Roofing Metal Roof Installation

Published on September 7th, 2016 | by Henri

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Installing standing-seam roof

Q.  We have recently gotten several estimates on what it would cost to have a standing seam roof placed on our house. Most estimates included the cost of stripping the “architectural” shingles off first and then putting on either a 24 or 26 gauge metal roof on.

One roofer, who has been doing standing seam roofs for 20 years, said that it was not necessary to remove the old shingles, that he would just re-roof it with a metal roof right over them and of course the estimate was much lower than the others, as there would be less work involved.

Although this information came from a well-known, recommended and experienced roofer, we are wary of what may be a short cut. If he’s right, we’d save a good bit of money. Do you have an opinion about whether it matters or not to leave the old shingles on? Also, does one way over the other make a difference whether you would choose 24 or 26 gauge?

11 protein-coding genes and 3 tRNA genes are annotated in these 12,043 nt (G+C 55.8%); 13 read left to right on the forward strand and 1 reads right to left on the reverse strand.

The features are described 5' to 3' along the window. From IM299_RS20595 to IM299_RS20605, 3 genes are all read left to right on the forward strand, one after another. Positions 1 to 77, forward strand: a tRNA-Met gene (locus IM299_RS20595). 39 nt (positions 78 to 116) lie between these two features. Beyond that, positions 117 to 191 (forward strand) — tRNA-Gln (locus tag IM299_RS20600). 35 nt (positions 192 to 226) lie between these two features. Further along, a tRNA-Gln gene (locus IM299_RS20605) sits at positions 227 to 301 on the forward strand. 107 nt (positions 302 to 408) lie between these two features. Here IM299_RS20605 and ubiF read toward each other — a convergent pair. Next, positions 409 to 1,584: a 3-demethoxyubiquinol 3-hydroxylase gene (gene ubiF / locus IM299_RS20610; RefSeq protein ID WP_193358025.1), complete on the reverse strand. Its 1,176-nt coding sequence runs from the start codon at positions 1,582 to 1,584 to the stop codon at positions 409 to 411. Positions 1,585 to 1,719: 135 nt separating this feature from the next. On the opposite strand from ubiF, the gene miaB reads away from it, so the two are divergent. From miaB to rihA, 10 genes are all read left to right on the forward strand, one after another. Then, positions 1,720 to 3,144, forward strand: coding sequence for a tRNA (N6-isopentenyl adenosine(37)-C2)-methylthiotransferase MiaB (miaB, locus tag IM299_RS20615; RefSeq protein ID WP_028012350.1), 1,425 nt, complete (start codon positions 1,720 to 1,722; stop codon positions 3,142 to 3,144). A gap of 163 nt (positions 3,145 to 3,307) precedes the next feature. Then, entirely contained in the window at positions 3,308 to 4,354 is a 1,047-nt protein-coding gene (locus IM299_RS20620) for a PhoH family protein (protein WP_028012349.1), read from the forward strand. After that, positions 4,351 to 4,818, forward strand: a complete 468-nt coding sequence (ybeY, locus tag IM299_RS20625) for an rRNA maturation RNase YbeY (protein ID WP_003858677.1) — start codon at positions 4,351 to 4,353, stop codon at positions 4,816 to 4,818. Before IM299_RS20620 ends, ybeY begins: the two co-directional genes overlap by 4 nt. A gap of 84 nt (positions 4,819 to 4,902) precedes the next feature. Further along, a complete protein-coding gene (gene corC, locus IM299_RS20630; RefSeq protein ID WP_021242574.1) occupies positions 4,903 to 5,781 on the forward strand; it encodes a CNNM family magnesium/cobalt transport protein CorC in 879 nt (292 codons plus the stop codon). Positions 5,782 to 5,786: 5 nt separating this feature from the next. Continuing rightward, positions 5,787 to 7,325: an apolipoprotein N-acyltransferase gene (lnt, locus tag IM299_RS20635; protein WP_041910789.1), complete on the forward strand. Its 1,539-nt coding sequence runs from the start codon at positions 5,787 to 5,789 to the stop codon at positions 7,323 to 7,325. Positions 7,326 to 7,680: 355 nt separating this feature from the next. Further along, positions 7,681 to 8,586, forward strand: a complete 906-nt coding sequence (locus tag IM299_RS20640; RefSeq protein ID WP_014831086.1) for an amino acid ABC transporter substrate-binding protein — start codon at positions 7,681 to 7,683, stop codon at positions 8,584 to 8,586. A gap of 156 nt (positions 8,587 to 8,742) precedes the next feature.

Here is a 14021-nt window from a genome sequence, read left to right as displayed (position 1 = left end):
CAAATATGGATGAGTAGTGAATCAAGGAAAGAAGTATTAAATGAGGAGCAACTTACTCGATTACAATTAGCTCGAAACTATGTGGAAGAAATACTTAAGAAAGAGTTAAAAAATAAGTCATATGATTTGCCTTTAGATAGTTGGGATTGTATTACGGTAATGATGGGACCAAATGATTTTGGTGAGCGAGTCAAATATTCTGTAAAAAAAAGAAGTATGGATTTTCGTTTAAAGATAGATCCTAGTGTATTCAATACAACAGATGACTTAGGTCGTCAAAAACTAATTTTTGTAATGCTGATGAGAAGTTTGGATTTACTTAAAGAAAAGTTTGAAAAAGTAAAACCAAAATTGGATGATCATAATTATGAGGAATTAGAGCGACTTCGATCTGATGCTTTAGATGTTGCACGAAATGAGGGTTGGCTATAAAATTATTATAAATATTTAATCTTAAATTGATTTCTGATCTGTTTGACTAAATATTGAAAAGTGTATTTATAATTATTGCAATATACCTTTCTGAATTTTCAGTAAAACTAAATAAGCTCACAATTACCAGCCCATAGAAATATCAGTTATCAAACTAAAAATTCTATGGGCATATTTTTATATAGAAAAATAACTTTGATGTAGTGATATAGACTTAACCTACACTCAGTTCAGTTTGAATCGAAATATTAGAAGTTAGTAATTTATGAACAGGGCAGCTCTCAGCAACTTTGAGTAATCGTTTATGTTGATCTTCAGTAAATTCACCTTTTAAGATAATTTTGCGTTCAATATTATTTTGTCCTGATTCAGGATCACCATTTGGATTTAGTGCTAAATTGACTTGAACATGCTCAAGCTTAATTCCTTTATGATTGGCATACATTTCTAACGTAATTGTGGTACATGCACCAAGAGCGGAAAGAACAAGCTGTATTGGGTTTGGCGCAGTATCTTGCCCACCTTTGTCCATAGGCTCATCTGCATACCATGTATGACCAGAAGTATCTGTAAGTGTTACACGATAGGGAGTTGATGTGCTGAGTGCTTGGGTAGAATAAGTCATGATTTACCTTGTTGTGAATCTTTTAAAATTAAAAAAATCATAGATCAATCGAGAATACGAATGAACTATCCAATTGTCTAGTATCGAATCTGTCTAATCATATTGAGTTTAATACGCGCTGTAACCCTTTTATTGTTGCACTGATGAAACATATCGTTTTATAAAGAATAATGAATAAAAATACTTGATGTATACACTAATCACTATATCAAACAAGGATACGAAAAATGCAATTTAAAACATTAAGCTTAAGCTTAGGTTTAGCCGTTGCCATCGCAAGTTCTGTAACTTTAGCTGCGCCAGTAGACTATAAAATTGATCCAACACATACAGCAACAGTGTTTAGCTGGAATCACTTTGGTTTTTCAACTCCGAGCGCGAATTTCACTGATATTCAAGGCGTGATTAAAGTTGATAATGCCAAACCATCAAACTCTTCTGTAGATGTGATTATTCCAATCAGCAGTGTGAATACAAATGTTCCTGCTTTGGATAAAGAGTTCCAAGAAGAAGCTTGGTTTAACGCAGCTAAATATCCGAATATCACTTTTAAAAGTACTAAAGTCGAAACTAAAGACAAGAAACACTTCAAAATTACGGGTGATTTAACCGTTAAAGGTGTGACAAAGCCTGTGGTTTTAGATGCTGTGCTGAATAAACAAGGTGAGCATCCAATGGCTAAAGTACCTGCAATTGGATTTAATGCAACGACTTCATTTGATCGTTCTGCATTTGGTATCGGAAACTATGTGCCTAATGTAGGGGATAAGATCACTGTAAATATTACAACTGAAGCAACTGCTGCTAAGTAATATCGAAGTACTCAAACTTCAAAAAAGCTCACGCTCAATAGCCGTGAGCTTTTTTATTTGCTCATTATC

A.  If the old shingles are not removed, the metal roof will telegraph them after being exposed to the sun, and the roof will look pretty bad.

If the rafters can structurally take it, a layer of sheathing-grade plywood can be nailed over the old shingles to avoid having to remove and dispose of them as required by local governments.

You should also insist on the heavier 24-gauge metal, as it will be a lot quieter under windy conditions. Both 24-gauge and 26-gauge metal roofs will oil-can when the wind blows hard, but 26-gauge metal will not only do so a lot more, but it will also sound like a freight train is running on your roof.

You should also insist on having all seams double-locked and sealed with polyurethane caulking and the bottom of the seams at the eaves be protected by a metal flap folded over and caulked. Failure to do so has resulted in sheathing and fascia boards rotting over time from rain penetration on windy days. Rafter tails have also been affected. Experienced standing seam roofers know how to do that.

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